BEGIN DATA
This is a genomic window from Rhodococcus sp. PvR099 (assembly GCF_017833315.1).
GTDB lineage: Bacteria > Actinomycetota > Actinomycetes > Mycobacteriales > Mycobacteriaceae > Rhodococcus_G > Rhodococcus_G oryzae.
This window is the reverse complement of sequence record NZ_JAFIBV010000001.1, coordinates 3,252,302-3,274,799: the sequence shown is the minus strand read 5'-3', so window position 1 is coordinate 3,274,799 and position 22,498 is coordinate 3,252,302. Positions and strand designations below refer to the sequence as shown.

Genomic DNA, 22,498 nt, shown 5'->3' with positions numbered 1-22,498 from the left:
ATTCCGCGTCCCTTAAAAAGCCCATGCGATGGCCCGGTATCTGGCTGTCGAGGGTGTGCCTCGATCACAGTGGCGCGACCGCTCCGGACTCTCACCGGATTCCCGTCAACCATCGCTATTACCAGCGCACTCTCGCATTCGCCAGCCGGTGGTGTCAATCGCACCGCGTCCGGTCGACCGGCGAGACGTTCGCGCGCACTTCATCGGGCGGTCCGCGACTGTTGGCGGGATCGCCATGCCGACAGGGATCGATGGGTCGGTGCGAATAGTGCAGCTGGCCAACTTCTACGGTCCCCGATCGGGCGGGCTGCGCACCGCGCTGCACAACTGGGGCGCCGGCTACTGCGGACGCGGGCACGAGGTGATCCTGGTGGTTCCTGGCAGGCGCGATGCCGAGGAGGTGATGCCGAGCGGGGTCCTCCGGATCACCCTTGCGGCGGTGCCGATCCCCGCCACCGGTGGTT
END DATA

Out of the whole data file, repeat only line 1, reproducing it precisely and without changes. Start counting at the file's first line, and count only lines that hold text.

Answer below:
This is a genomic window from Rhodococcus sp. PvR099 (assembly GCF_017833315.1).